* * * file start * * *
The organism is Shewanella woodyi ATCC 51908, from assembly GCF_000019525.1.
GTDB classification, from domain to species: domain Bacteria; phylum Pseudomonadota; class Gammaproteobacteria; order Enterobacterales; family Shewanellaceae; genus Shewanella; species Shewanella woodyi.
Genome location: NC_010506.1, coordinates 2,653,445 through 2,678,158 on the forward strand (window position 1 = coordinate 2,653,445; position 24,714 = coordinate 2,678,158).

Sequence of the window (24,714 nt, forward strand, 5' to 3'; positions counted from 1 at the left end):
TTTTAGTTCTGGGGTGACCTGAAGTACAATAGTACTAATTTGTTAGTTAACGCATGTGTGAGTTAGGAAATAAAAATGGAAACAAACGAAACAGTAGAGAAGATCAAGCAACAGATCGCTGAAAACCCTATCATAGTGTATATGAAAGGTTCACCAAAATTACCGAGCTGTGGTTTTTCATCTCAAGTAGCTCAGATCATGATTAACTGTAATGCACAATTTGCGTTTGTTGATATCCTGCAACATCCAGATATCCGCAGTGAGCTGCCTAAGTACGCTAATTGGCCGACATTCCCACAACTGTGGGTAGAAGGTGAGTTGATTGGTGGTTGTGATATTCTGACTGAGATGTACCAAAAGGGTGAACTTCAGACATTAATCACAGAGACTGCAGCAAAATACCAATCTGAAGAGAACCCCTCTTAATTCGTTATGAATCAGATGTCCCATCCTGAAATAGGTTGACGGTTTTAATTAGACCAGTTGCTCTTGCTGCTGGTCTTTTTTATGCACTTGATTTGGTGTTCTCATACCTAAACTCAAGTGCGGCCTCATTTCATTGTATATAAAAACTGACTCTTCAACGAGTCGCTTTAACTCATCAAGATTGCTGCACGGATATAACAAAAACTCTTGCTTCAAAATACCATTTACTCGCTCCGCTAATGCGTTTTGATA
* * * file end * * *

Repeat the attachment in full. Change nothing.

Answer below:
The organism is Shewanella woodyi ATCC 51908, from assembly GCF_000019525.1.
GTDB classification, from domain to species: domain Bacteria; phylum Pseudomonadota; class Gammaproteobacteria; order Enterobacterales; family Shewanellaceae; genus Shewanella; species Shewanella woodyi.
Genome location: NC_010506.1, coordinates 2,653,445 through 2,678,158 on the forward strand (window position 1 = coordinate 2,653,445; position 24,714 = coordinate 2,678,158).

Sequence of the window (24,714 nt, forward strand, 5' to 3'; positions counted from 1 at the left end):
TTTTAGTTCTGGGGTGACCTGAAGTACAATAGTACTAATTTGTTAGTTAACGCATGTGTGAGTTAGGAAATAAAAATGGAAACAAACGAAACAGTAGAGAAGATCAAGCAACAGATCGCTGAAAACCCTATCATAGTGTATATGAAAGGTTCACCAAAATTACCGAGCTGTGGTTTTTCATCTCAAGTAGCTCAGATCATGATTAACTGTAATGCACAATTTGCGTTTGTTGATATCCTGCAACATCCAGATATCCGCAGTGAGCTGCCTAAGTACGCTAATTGGCCGACATTCCCACAACTGTGGGTAGAAGGTGAGTTGATTGGTGGTTGTGATATTCTGACTGAGATGTACCAAAAGGGTGAACTTCAGACATTAATCACAGAGACTGCAGCAAAATACCAATCTGAAGAGAACCCCTCTTAATTCGTTATGAATCAGATGTCCCATCCTGAAATAGGTTGACGGTTTTAATTAGACCAGTTGCTCTTGCTGCTGGTCTTTTTTATGCACTTGATTTGGTGTTCTCATACCTAAACTCAAGTGCGGCCTCATTTCATTGTATATAAAAACTGACTCTTCAACGAGTCGCTTTAACTCATCAAGATTGCTGCACGGATATAACAAAAACTCTTGCTTCAAAATACCATTTACTCGCTCCGCTAATGCGTTTTGATA